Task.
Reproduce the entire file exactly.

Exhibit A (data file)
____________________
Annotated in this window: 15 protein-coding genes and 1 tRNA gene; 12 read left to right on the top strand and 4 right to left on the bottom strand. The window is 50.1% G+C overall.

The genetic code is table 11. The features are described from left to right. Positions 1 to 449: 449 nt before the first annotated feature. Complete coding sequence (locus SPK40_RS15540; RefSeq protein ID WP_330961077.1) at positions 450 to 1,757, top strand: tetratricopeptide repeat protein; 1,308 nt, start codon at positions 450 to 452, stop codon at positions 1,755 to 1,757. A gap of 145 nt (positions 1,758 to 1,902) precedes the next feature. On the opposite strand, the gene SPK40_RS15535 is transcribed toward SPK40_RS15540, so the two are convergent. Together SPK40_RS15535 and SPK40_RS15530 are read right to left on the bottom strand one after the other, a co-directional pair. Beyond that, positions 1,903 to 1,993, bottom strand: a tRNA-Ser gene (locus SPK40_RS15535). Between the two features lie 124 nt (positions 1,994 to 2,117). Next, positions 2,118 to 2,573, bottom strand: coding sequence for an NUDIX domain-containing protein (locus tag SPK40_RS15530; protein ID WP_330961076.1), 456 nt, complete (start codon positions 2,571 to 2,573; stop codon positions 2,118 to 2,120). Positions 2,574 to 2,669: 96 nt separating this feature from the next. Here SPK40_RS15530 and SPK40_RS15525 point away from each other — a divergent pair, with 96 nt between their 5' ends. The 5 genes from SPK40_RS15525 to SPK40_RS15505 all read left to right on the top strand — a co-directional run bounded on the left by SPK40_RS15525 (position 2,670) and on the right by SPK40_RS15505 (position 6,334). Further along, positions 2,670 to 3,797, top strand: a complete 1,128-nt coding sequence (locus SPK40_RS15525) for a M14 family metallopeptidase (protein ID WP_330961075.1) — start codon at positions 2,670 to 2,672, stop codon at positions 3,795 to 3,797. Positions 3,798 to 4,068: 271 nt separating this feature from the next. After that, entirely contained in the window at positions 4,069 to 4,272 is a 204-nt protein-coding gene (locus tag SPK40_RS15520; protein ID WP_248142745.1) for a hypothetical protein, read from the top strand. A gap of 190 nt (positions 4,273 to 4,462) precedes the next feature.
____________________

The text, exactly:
Annotated in this window: 15 protein-coding genes and 1 tRNA gene; 12 read left to right on the top strand and 4 right to left on the bottom strand. The window is 50.1% G+C overall.

The genetic code is table 11. The features are described from left to right. Positions 1 to 449: 449 nt before the first annotated feature. Complete coding sequence (locus SPK40_RS15540; RefSeq protein ID WP_330961077.1) at positions 450 to 1,757, top strand: tetratricopeptide repeat protein; 1,308 nt, start codon at positions 450 to 452, stop codon at positions 1,755 to 1,757. A gap of 145 nt (positions 1,758 to 1,902) precedes the next feature. On the opposite strand, the gene SPK40_RS15535 is transcribed toward SPK40_RS15540, so the two are convergent. Together SPK40_RS15535 and SPK40_RS15530 are read right to left on the bottom strand one after the other, a co-directional pair. Beyond that, positions 1,903 to 1,993, bottom strand: a tRNA-Ser gene (locus SPK40_RS15535). Between the two features lie 124 nt (positions 1,994 to 2,117). Next, positions 2,118 to 2,573, bottom strand: coding sequence for an NUDIX domain-containing protein (locus tag SPK40_RS15530; protein ID WP_330961076.1), 456 nt, complete (start codon positions 2,571 to 2,573; stop codon positions 2,118 to 2,120). Positions 2,574 to 2,669: 96 nt separating this feature from the next. Here SPK40_RS15530 and SPK40_RS15525 point away from each other — a divergent pair, with 96 nt between their 5' ends. The 5 genes from SPK40_RS15525 to SPK40_RS15505 all read left to right on the top strand — a co-directional run bounded on the left by SPK40_RS15525 (position 2,670) and on the right by SPK40_RS15505 (position 6,334). Further along, positions 2,670 to 3,797, top strand: a complete 1,128-nt coding sequence (locus SPK40_RS15525) for a M14 family metallopeptidase (protein ID WP_330961075.1) — start codon at positions 2,670 to 2,672, stop codon at positions 3,795 to 3,797. Positions 3,798 to 4,068: 271 nt separating this feature from the next. After that, entirely contained in the window at positions 4,069 to 4,272 is a 204-nt protein-coding gene (locus tag SPK40_RS15520; protein ID WP_248142745.1) for a hypothetical protein, read from the top strand. A gap of 190 nt (positions 4,273 to 4,462) precedes the next feature.